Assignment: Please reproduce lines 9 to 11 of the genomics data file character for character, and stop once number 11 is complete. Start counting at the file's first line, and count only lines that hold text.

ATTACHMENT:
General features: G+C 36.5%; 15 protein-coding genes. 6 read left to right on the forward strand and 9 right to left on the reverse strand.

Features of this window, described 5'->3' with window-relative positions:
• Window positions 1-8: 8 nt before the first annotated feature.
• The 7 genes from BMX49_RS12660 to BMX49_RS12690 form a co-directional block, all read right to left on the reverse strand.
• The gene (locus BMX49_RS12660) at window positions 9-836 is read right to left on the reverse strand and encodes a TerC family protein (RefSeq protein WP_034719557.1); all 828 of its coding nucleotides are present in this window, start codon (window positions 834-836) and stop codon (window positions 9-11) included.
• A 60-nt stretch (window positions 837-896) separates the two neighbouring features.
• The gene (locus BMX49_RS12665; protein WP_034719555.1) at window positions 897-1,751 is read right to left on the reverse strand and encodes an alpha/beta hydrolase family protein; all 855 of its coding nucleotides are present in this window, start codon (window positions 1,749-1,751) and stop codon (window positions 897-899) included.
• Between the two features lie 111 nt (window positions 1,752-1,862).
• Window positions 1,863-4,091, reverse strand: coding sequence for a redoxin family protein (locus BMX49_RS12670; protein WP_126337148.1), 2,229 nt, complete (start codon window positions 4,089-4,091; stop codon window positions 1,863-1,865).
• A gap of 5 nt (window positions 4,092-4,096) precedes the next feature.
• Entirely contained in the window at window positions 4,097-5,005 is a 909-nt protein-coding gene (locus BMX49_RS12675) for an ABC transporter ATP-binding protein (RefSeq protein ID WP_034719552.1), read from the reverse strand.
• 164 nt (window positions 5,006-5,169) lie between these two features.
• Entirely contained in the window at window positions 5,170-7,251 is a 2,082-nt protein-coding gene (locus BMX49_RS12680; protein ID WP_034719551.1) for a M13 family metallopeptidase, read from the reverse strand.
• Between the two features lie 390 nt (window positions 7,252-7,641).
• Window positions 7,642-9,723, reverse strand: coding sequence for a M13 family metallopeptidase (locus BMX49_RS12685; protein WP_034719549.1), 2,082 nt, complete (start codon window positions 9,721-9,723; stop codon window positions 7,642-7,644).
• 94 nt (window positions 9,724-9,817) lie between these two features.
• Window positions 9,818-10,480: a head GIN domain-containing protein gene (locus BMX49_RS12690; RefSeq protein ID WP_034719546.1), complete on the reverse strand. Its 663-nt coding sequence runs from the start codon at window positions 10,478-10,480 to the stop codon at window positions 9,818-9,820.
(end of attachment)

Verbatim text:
• Window positions 1,863-4,091, reverse strand: coding sequence for a redoxin family protein (locus BMX49_RS12670; protein WP_126337148.1), 2,229 nt, complete (start codon window positions 4,089-4,091; stop codon window positions 1,863-1,865).
• A gap of 5 nt (window positions 4,092-4,096) precedes the next feature.
• Entirely contained in the window at window positions 4,097-5,005 is a 909-nt protein-coding gene (locus BMX49_RS12675) for an ABC transporter ATP-binding protein (RefSeq protein ID WP_034719552.1), read from the reverse strand.